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Testimonies

Recollections of my religious search and skepticism

by Theodore Wright.
 

During my college days I became an agnostic, subsequent to being an atheist, personally considering there was a possibility of there being some kind of a god, I had conversations with people of various religious faiths in search for proof. I was willing to believe in God if there was such proof but I was not willing to just believe any story about Him. I had to at least find out what was going on because I need to know what would happened to me when I die. There came to be a list of religions I chose not to believe due to their lack of proof. I do appreciate how a number of people gave me honest responses to my questions. I will mention a few of the many conversations I had…
 

Islam: I met a Muslim student in college who told me about Muhammed and how he saw golden tablets descend from Heaven from which he wrote the Koran, after which the golden tablets were taken up to Heaven. I was excited and fascinated by this, so I asked him, “Tell me, who else saw these golden tablets?” Then he started to nod no. I thought to myself, “He’s nodding no. Why is he nodding no?” Then he said, “Muhammed is the only one who saw the golden tablets.” to which I replied, “That is called the testimony of one witness. You couldn’t prove that in court.”
 

Hinduism: I recall also a conversation I had with a couple of Hindu students in college. We discussed reincarnation. My first off question was, “Do you know anyone who you talked with who knew you in his previous life and you talked over old times?” Their answer was no. So I asked, “Do you know anyone else who experienced this?” They told me that when children are born they look over their behavior and see how they act like a person they knew who once lived. I dismissed Hinduism’s beliefs, seeing that their claims were based upon mere circumstantial evidence.
 

Buddhism: My conversation with a Buddhist woman led to my asking her about the creation of the world. She replied, “The world wasn’t created. It always was.” I replied to this asking, “You mean since eternity past?” I could not find sufficient evidence demonstrating this and found the beliefs still empty.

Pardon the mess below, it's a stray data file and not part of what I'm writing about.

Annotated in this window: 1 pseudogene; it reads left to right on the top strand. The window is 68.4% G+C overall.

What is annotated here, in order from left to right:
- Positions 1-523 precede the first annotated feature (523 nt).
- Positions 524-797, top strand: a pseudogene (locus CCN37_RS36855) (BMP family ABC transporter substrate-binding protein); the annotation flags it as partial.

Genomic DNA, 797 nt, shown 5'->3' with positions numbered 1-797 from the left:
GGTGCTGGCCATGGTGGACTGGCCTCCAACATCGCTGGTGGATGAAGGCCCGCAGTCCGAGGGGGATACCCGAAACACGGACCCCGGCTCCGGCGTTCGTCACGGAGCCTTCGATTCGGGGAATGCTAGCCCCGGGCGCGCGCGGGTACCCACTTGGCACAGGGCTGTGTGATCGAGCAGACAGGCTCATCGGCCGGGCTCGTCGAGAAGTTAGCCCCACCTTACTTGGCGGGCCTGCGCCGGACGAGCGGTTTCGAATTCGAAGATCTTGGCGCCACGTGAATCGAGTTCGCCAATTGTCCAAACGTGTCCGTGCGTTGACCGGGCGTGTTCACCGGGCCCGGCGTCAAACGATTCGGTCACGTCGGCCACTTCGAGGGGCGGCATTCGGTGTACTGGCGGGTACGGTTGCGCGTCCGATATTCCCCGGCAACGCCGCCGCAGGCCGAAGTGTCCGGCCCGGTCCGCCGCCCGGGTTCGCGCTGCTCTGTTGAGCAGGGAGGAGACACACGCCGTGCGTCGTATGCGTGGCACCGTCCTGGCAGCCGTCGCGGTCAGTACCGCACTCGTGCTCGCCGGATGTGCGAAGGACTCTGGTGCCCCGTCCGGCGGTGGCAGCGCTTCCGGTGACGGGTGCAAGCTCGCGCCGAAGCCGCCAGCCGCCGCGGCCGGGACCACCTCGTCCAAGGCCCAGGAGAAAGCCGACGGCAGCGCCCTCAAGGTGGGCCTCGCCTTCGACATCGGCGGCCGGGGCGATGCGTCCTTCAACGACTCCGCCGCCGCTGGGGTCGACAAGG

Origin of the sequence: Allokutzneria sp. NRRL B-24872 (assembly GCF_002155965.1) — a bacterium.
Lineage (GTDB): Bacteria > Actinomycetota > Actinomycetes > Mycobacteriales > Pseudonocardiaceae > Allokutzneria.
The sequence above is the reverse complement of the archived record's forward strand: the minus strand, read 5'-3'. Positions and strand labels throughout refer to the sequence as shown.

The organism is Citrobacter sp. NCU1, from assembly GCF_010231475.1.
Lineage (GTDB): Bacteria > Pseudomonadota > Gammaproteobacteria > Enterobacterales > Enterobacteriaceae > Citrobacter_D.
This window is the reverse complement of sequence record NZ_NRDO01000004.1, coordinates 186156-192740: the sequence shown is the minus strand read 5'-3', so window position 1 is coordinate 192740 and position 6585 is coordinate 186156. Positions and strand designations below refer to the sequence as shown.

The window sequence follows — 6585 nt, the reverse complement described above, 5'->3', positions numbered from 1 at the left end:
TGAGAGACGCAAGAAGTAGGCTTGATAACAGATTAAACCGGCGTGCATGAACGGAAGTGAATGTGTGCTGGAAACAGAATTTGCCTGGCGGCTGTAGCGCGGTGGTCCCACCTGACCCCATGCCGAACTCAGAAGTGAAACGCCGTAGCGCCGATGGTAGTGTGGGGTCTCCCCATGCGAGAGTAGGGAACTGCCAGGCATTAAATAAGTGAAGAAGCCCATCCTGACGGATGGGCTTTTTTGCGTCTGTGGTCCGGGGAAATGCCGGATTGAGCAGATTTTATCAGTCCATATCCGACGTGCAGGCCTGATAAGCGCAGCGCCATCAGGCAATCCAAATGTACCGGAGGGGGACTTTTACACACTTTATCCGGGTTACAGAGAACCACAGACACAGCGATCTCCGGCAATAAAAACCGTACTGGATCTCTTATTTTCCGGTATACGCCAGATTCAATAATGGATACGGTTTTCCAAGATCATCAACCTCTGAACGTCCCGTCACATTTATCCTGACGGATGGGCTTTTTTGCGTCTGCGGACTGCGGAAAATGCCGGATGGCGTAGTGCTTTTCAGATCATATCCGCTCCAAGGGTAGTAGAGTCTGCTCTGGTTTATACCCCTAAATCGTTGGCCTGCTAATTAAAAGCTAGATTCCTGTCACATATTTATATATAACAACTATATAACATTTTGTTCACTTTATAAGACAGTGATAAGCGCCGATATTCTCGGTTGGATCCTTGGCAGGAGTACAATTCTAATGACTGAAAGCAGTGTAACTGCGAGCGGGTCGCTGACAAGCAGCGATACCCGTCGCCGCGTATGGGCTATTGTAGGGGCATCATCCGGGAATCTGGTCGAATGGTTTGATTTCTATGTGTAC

Mormonism: I recall a conversation I had in college with a student named Ruth to which we continued the conversation by phone on a later day. I mentioned to her that I was reading the Book of Mormon. She asked me if I had any questions. I mentioned to her that I read a verse that confused me.
 

“And behold, he shall be born of Mary, at Jerusalem which is the land of our forefathers, she being a virgin, a precious and chosen vessel, who shall be overshadowed and conceive by the power of the Holy Ghost, and bring forth a son, yea, even the Son of God.”
– Alma 7:10, Book of Mormon

 

I said to her, “Ruth, let me just say this plainly, Christ was Born in Bethlehem.” She politely asked me to wait while I heard her faintly as she was discussing this with her parents, then she returned to the phone saying, “Jerusalem and Bethlehem are only five miles apart.” I answered, saying, “You’re right, Ruth. They are five miles apart but Jerusalem is Jerusalem and Bethlehem is Bethlehem. Bethlehem is not in some land of Jerusalem.” She got off the phone again for another few minutes then returned to the phone crying. She then said, “All you Christians do is attack the Mormon church!” She continued on crying, then hung up the phone hard. Actually, I was not a Christian at the time. I used to argue with the Christians also.
 

Christianity: Bible-believing Christians in college just seemed to me to represent a religion like the many others. I used to say about the Born-again Christians, “These people come up to you in packs!” Therefore, I would argue with the pack. I recall how Born-again Christians presented the Ascension of Jesus Christ to Heaven as a proof of Christianity. This proved nothing to me. I replied, “Elijah is said to have ascended to Heaven. Roman Catholics say Mary was assumpted to Heaven. Even Muslims say that Muhammed ascended to Heaven (after he died, that is).” So I continued saying, “Jesus? Take a number.” Like waiting in the meat market in a supermarket you don’t get to place your order for meat right away, you have to “take a number”. Christians always ended by talking with each other saying to pray for me.
 

It took years, but later I heard from Born-again Christians in college about the bodily resurrection of Jesus Christ from the dead presented as evidence. I started investigated this, saying later that afternoon, “I am now out to disprove the resurrection of Jesus Christ.” I was expecting to disprove this like other religious faiths that lacked foundational proof. What I found out was that it was a provable fact of documented history. Jesus Christ truly bodily rose again from the dead. This was what led me later to call on Jesus in my need. He spoke to me and actually started to change my life. This was quite startling for me.
 

 

If you want to know more about how I re-examined the facts,
read about my consideration of What really happened when I called upon Jesus
as well as my testimony asking How do you know what you believe is true?

 

 

 

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